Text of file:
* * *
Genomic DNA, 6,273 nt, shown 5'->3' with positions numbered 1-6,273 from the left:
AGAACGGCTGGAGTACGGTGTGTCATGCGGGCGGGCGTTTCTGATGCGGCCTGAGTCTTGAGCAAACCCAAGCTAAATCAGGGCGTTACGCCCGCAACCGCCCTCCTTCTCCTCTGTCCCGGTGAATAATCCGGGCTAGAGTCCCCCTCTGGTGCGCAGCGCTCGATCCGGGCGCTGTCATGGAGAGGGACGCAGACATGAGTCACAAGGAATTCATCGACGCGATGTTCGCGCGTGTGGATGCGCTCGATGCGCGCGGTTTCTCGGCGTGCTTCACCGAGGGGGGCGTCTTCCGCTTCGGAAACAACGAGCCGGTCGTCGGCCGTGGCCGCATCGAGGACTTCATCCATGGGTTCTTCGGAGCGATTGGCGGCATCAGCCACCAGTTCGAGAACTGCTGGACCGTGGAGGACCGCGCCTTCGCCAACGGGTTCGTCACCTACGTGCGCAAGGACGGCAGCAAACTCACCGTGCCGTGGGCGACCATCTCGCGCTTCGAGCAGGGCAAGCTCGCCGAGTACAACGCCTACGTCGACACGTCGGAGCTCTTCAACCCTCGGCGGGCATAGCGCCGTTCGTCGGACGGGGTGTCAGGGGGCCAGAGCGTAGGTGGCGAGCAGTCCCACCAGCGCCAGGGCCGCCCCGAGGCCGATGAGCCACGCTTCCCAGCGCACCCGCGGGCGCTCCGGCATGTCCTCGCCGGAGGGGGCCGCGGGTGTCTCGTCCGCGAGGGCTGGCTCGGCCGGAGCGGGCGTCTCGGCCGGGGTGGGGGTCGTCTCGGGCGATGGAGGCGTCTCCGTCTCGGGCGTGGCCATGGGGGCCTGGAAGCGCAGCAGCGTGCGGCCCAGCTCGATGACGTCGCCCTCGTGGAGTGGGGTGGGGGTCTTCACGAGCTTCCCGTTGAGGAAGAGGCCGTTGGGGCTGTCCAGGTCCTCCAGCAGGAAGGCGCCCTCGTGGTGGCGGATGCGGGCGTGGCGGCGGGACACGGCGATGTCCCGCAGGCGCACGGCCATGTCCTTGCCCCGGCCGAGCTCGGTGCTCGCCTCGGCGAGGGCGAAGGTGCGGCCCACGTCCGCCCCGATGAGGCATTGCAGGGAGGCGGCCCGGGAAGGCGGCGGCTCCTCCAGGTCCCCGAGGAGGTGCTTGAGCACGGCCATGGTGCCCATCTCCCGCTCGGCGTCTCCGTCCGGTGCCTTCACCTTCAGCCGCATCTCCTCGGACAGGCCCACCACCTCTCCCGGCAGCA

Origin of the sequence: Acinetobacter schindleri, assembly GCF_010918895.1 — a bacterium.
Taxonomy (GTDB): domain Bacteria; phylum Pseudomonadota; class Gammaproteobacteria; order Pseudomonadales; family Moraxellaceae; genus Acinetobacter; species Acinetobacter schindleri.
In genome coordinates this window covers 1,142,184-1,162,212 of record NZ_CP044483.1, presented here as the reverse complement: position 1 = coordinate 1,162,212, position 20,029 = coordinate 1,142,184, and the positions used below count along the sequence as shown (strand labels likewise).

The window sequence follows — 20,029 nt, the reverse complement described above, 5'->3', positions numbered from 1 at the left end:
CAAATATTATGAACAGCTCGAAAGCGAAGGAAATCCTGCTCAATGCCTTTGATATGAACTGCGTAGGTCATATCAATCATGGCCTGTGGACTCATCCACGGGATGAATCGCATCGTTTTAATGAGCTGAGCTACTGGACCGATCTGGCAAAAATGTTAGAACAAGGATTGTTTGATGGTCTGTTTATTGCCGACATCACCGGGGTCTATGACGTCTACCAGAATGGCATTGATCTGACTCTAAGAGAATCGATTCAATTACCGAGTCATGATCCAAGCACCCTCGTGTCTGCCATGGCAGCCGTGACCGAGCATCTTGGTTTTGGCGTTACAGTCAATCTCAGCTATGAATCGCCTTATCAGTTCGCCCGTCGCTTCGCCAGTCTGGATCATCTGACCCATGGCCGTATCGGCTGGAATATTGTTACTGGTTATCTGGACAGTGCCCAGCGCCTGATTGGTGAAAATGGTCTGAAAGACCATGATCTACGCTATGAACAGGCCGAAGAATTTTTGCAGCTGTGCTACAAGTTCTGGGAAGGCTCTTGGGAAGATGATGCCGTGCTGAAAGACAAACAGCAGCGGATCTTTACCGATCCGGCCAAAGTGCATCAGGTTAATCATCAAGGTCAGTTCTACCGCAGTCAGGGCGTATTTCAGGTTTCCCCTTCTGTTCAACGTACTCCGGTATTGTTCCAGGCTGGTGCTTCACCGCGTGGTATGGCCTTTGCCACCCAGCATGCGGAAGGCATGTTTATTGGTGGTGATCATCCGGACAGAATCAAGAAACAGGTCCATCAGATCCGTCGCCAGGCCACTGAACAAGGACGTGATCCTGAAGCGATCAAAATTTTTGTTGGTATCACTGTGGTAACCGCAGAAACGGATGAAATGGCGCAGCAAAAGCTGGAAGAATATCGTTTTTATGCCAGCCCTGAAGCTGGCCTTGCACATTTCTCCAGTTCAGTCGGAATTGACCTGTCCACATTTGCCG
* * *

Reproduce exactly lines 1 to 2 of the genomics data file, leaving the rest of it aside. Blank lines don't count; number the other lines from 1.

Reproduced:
Genomic DNA, 6,273 nt, shown 5'->3' with positions numbered 1-6,273 from the left:
AGAACGGCTGGAGTACGGTGTGTCATGCGGGCGGGCGTTTCTGATGCGGCCTGAGTCTTGAGCAAACCCAAGCTAAATCAGGGCGTTACGCCCGCAACCGCCCTCCTTCTCCTCTGTCCCGGTGAATAATCCGGGCTAGAGTCCCCCTCTGGTGCGCAGCGCTCGATCCGGGCGCTGTCATGGAGAGGGACGCAGACATGAGTCACAAGGAATTCATCGACGCGATGTTCGCGCGTGTGGATGCGCTCGATGCGCGCGGTTTCTCGGCGTGCTTCACCGAGGGGGGCGTCTTCCGCTTCGGAAACAACGAGCCGGTCGTCGGCCGTGGCCGCATCGAGGACTTCATCCATGGGTTCTTCGGAGCGATTGGCGGCATCAGCCACCAGTTCGAGAACTGCTGGACCGTGGAGGACCGCGCCTTCGCCAACGGGTTCGTCACCTACGTGCGCAAGGACGGCAGCAAACTCACCGTGCCGTGGGCGACCATCTCGCGCTTCGAGCAGGGCAAGCTCGCCGAGTACAACGCCTACGTCGACACGTCGGAGCTCTTCAACCCTCGGCGGGCATAGCGCCGTTCGTCGGACGGGGTGTCAGGGGGCCAGAGCGTAGGTGGCGAGCAGTCCCACCAGCGCCAGGGCCGCCCCGAGGCCGATGAGCCACGCTTCCCAGCGCACCCGCGGGCGCTCCGGCATGTCCTCGCCGGAGGGGGCCGCGGGTGTCTCGTCCGCGAGGGCTGGCTCGGCCGGAGCGGGCGTCTCGGCCGGGGTGGGGGTCGTCTCGGGCGATGGAGGCGTCTCCGTCTCGGGCGTGGCCATGGGGGCCTGGAAGCGCAGCAGCGTGCGGCCCAGCTCGATGACGTCGCCCTCGTGGAGTGGGGTGGGGGTCTTCACGAGCTTCCCGTTGAGGAAGAGGCCGTTGGGGCTGTCCAGGTCCTCCAGCAGGAAGGCGCCCTCGTGGTGGCGGATGCGGGCGTGGCGGCGGGACACGGCGATGTCCCGCAGGCGCACGGCCATGTCCTTGCCCCGGCCGAGCTCGGTGCTCGCCTCGGCGAGGGCGAAGGTGCGGCCCACGTCCGCCCCGATGAGGCATTGCAGGGAGGCGGCCCGGGAAGGCGGCGGCTCCTCCAGGTCCCCGAGGAGGTGCTTGAGCACGGCCATGGTGCCCATCTCCCGCTCGGCGTCTCCGTCCGGTGCCTTCACCTTCAGCCGCATCTCCTCGGACAGGCCCACCACCTCTCCCGGCAGCA